The ability to communicate with words is one thing that sets mankind apart from all other creatures. God is the Author of language, and no one has ever used language as precisely as God does in the Bible, including His use of figures of speech, of which there are more than 200 varieties in Scripture. When most people say, “a figure of speech,” they are speaking in general terms of something that is not true to fact. However, genuine “figures of speech” are legitimate grammatical and lexical forms that add emphasis and feeling to what we say and write. In the Bible, God uses figures of speech to emphasize things that He wants us to see as important. Many people who read the Bible never think to ask themselves, “How do we know what God wants emphasized in His Word?” God uses figures of speech to put emphasis where He wants emphasis, so it is important that we recognize and properly interpret the figures of speech in the Bible. Knowing the figures of speech God uses in the Bible helps us to understand the true meaning of Scripture and enables us to more fully enjoy its richness.
The figure of speech we are going to study in this article is Meiosis. In English, “meiosis” is a homonym, which means that another word is spelled the same but has a completely different meaning. In biology, “meiosis” is a type of cell division. However, in grammar, “meiosis” refers to a purposeful belittling of something. Bullinger notes that meiosis was at one time also referred to as litotes, but in modern grammar litotes has been separated from meiosis and is defined as the figure of speech in which something is expressed by negating or denying its opposite. For example, instead of saying a person is a good singer, we might say that he or she is “not bad.” Or, if we are familiar with something we might say, “I am not unfamiliar with that.” Or, if we feel that two things are similar, we might say, “That is not unlike…”
One of the places the fallen nature of the world is clearly demonstrated is in language. Words degrade over time, from honorable to dishonorable meanings. A book could be filled with examples, but a few will suffice. The word “story” was originally short for “history,” but because so many “histories” are embellished or even entirely untrue, the word has come to mean an account that has been invented or a tale or fable such as Goldilocks and the Three Bears. The word “cunning” once meant “knowing,” but because knowledge has often been used for selfish or evil purposes, it has come to mean “knowledge characterized by trickery, craft, or wiliness.” A “villain” used to mean a servant in a villa or country house, but so many of those servants were dishonest, it has taken on its current meaning. Given the downward and worldly trend in language, it is not surprising that we often see the figures of speech in the Bible used in an elevated sense compared with how they are used today, and meiosis is no exception.
In modern grammar, meiosis is a belittling of something to achieve an effect that catches our attention. Thus, for example, a psychiatrist is intelligent and well educated, but is often called a “shrink.” An auto mechanic is someone who is mechanically inclined and competent (if he wants to be in business long), but we refer to him as a “grease monkey.” This belittling catches our attention but can be ungodly and hurtful. In contrast to the belittling of the world, E. W. Bullinger points out that when meiosis is used in the Bible, the belittling always serves to lift someone or something else up. In other words, the purpose of the belittling is not just to put one thing down, as often happens today, but rather to lift something else up.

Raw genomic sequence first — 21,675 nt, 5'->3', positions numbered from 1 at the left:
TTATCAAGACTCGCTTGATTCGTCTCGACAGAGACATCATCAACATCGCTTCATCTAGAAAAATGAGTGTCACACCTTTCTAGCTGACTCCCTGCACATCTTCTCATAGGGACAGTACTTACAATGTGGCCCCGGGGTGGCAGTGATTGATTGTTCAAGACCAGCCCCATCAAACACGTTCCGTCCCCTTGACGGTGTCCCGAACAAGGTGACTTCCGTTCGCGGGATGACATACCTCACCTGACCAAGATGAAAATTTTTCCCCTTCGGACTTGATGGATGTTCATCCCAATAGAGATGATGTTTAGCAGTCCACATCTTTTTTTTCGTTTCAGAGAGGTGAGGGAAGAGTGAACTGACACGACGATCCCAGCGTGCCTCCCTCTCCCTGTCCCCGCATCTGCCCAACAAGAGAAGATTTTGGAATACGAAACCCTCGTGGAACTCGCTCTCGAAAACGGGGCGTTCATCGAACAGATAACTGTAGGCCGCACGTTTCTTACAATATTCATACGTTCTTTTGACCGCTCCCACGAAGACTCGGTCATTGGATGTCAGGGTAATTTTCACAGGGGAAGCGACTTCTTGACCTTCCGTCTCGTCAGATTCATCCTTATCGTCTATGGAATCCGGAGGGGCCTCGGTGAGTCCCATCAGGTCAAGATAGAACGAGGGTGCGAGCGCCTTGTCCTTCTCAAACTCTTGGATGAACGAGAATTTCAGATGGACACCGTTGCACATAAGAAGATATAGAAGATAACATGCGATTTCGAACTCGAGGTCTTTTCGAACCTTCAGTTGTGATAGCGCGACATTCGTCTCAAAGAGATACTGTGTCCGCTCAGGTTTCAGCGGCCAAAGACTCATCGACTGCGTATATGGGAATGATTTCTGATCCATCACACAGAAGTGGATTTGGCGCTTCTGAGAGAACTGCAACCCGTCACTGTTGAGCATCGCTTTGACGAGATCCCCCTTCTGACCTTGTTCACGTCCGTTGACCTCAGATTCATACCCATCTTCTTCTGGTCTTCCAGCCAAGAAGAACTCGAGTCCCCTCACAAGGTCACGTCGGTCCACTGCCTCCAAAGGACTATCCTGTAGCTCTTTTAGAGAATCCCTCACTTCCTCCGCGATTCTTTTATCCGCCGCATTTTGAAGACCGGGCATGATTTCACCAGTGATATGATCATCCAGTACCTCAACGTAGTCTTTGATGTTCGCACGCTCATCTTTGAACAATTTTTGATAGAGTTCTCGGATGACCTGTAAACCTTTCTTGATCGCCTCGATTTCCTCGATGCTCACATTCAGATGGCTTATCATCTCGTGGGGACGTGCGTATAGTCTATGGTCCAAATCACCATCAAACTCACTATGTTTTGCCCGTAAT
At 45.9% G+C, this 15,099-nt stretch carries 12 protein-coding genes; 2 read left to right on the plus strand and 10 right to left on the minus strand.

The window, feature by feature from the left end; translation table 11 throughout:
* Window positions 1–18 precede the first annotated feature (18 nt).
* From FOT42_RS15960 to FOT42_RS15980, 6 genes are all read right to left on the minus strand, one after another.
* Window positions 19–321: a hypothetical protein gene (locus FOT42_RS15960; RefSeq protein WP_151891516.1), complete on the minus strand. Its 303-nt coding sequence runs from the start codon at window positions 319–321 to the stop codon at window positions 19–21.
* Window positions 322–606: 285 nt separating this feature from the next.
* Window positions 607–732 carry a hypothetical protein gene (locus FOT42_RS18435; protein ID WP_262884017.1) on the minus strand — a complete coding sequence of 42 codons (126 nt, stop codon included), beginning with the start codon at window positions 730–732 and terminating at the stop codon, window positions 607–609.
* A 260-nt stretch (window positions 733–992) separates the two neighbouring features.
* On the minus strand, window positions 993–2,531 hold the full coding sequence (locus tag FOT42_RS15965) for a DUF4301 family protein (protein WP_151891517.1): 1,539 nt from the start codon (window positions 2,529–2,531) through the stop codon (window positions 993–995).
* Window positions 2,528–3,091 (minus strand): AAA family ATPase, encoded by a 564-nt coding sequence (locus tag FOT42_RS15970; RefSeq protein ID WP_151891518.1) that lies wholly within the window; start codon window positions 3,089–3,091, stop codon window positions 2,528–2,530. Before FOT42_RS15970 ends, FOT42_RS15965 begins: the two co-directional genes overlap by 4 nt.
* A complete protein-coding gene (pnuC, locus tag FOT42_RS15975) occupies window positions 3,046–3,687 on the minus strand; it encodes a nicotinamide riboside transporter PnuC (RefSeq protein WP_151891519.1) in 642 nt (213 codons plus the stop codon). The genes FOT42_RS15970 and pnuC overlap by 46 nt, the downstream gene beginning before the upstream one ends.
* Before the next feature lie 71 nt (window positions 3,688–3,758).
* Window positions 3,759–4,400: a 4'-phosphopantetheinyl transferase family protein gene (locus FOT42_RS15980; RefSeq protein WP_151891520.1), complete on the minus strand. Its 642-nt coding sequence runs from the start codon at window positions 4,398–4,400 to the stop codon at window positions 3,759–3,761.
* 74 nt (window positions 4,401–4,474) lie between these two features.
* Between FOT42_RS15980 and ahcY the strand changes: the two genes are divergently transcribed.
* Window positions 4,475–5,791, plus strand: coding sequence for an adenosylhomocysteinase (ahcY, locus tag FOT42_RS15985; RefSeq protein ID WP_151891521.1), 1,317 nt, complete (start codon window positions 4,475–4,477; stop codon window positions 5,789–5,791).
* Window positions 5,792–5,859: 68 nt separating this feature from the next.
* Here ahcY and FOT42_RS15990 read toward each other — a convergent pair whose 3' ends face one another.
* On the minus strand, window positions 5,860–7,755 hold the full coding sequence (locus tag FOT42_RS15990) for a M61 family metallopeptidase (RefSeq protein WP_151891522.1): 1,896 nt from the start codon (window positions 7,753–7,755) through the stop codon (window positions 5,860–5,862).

Genesis 18:27 (ESV)
Abraham answered [God] and said, “Behold, I have undertaken to speak to the Lord, I who am but dust and ashes.
In this meiosis, Abraham calls himself “dust and ashes,” making himself smaller in order to magnify God.
Numbers 13:33 (ESV)
[The spies said], And there we saw the Nephilim (the sons of Anak, who come from the Nephilim), and we seemed to ourselves like grasshoppers, and so we seemed to them.”
Moses had sent spies into the land of Israel, but when they came back they lost their courage to fight, comparing themselves to the Canaanites in a belittling way by referring to themselves as “grasshoppers,” which they did to elevate the strength of the enemy.
1 Samuel 24:14 (ESV)
After whom has the king of Israel come out? After whom do you pursue? After a dead dog! After a flea!
King Saul of Israel took his army and tried to capture David, who was in the territory of Judah. When David had the chance to safely speak with Saul, he magnified Saul by referring to him as the King of Israel while referring to himself as a dead dog and as a flea.
Isaiah 40:15a (ESV)
Behold, the nations are like a drop from a bucket, and are accounted as the dust on the scales;…
The prophet Isaiah compares the greatness of God to the people of this earth. Compared to God, the people are only a drop from a bucket, or the dust on the scales. The scales were the balances used in buying and selling, and were of the kind that we often see being held by the statue of “Justice” that is in many courthouses—a blindfolded woman holding a set of scales. On those scales, the dust does not even cause the scale to move.
1 Corinthians 15:9 (ESV)
For I am the least of the apostles, unworthy to be called an apostle, because I persecuted the church of God.
Paul belittles himself, calling himself the least of the apostles, but why he does that is not clear in the verse. However, if we continue to read, we see that Paul’s purpose was to magnify God’s grace: “But by the grace of God I am what I am…” (1 Cor. 15:10a).
 E. W. Bullinger, Figures of Speech Used in the Bible (Baker Book House, Grand Rapids, MI, reprinted 1968).